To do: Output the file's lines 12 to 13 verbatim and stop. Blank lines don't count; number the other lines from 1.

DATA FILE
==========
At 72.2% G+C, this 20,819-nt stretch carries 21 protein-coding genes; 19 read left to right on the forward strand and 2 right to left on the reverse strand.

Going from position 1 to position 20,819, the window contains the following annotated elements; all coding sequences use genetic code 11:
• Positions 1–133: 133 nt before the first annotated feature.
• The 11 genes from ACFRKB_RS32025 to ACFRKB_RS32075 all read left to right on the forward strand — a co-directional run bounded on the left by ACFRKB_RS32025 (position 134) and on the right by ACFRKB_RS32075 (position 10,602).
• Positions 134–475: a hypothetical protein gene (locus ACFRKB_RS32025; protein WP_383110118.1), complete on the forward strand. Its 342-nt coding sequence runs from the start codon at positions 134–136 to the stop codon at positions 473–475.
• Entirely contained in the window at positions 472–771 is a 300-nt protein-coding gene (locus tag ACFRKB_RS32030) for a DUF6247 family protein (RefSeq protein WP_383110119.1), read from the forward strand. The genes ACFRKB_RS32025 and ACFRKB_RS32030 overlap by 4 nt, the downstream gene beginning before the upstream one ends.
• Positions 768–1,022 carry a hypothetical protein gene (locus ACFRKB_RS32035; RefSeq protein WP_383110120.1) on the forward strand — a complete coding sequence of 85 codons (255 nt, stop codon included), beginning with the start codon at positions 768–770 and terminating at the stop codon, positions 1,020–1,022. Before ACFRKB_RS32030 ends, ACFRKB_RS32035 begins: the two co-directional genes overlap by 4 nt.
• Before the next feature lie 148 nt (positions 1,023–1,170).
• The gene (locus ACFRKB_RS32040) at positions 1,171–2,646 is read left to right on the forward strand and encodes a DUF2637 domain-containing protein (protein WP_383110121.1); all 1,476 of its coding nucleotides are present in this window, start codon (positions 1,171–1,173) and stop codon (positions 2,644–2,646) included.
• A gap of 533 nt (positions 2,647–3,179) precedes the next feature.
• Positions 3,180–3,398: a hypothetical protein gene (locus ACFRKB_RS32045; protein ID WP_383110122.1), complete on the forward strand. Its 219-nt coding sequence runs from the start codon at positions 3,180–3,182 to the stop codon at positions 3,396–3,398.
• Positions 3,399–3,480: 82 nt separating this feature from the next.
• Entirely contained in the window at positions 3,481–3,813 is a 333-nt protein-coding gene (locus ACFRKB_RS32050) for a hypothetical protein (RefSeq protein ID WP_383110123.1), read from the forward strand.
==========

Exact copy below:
• Positions 3,399–3,480: 82 nt separating this feature from the next.
• Entirely contained in the window at positions 3,481–3,813 is a 333-nt protein-coding gene (locus ACFRKB_RS32050) for a hypothetical protein (RefSeq protein ID WP_383110123.1), read from the forward strand.